Wednesday, February 12, 2014

Team Canada 1964 Robbed of a Medal



The cartoon that appeared in the Toronto Telegram upon conclusion of the 1964 Olympic hockey tournament said it all. Canada was robbed of a medal. For the first time in Olympic hockey history, Canada failed to win a medal. This was the first time Canada had utilized a true "national team" system by way of Father David Bauer. I wrote about their preparations here;


Going into the final game of the 1964 Games, Canada needed a victory over the undefeated Soviets in order to secure a Gold. Jumping out to a 1-0 lead not six minutes into the game on a goal by George Swarbrick, Canada got the start they desired. However, after exchanging  the first four goals, they entered the final period tied 2-2. In his autobiography "Hockey In Canada, The Way It Is", Canadian star Brian Conacher wrote of that final period. 
"So six months work came down to twenty minutes' effort. If we could beat Russia, our Czech loss (in the previous match) would be erased and we would win Gold. If we lost our country would only remember that we were not good enough to do the job. Between periods I thought that I would try to walk across water for Father Bauer if it would help win this game."

Alas, Russia scored 1:36 into the period on a goal from Veniamin Alexandrov and to quote Conacher, "We just didn't have the horses to get back in the remaining nineteen minutes. Every player played his guts out in that last period and no one will ever be able to say that the 1964 Canadian Olympic Hockey Team quit under pressure."

Truth be told, as much as they didn't quit, they sure failed to muster up much offence as the 3-2 score held up. The Russians out shot Canada 20-7 in the third, and if not for goaltender Seth Martin who had replaced starter Ken Broderick, the score would have been worse.

Conacher summed up the tournament;
"First place in the tournament went to Russia with her undefeated record of seven wins. Behind her were Canada, Czechoslovakia and Sweden, all tied for second place with five wins and two losses. We had reconciled ourselves to a respectable second place finish, while in fact we felt that Sweden and Czechoslovakia were lucky to share the Silver Medal with us.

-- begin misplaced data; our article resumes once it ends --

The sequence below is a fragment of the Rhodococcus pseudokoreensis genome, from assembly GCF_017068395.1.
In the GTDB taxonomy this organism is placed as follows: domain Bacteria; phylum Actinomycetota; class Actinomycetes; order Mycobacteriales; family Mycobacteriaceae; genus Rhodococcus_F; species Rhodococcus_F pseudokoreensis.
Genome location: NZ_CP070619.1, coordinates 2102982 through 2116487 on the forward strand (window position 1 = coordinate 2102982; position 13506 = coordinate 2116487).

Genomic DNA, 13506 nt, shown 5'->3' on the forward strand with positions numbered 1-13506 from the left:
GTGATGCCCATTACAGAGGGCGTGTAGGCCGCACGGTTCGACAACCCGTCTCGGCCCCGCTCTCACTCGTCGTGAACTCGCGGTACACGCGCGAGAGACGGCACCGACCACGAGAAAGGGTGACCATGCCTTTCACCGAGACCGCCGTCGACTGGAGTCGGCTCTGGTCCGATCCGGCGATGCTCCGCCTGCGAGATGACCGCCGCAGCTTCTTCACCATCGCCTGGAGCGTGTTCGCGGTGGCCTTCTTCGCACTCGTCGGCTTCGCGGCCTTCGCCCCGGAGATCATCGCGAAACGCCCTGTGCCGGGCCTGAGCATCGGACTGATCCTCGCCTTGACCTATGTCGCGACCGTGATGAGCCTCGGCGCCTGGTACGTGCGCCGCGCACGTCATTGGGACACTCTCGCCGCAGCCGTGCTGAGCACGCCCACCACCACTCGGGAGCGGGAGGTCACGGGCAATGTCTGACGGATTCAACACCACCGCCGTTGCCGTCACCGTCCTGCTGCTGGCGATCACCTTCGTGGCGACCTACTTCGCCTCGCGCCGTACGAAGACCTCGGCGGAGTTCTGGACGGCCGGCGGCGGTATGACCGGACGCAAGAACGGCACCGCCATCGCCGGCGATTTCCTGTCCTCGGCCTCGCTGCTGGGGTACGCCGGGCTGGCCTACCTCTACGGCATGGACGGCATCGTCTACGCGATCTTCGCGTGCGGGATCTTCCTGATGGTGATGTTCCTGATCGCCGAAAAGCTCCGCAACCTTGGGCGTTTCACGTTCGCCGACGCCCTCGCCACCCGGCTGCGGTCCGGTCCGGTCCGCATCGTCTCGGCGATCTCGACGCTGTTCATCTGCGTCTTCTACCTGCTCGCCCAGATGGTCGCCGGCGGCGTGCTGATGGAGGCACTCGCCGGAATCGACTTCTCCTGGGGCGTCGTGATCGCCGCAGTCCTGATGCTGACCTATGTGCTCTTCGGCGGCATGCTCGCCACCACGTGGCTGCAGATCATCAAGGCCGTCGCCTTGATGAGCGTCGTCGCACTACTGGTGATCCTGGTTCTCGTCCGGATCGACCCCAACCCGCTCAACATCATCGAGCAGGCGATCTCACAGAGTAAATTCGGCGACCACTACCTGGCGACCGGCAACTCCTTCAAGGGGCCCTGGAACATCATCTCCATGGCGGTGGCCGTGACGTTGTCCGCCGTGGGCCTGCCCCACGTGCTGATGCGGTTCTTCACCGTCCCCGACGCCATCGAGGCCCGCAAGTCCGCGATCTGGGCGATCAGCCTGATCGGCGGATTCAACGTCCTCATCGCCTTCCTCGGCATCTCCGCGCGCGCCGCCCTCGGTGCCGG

While the final game between Sweden and Czechoslovakia was being played, it became obvious that there would be a three-way tie for second place. While the game was in progress, our friend Bunny Ahearne, President of the IIHF, decided it was time to change the rules. After the shuffle, Canada found herself demoted to fourth place. The sleight of hand Bunny was able to manipulate established that the final standing would be based on a goals for and against record in the event of two teams being tied.
It was nice to learn that the rules had been changed shortly before the medal presentations were to take place. If there was any merit in the formula that was adopted, there was certainly no fairness in the way it was adopted. It's pretty hard to remain idealistic when you're the victim of Bunny Ahearne and the IIHF. To say the least, I was disillusioned by the Olympic Games. By the time we left the village the day after the Games ended, I frankly wondered what it had all been for.

Marshall Johnston captured the spirit of our Olympic experience when he said to Father Bauer after we'd been robbed of a medal: 'It looks Father, as if the shepherd and his flock have been fleeced.' "

Fairly strong sentiment from Brian Conacher and fully understood. Father Bauer himself was quoted in the Montreal Gazette the following day as his team showed up at the medal presentations only to be denied one, "Come on fellas, let's get out of here. We're not getting anything so let's get out."

Perhaps as a small conciliation, Father Bauer did arrange a special trip for his boys on the way back to Canada. He managed to secure an audience at the Vatican with Pope Paul VI. Pictured below are a few of the players meeting the Pope.


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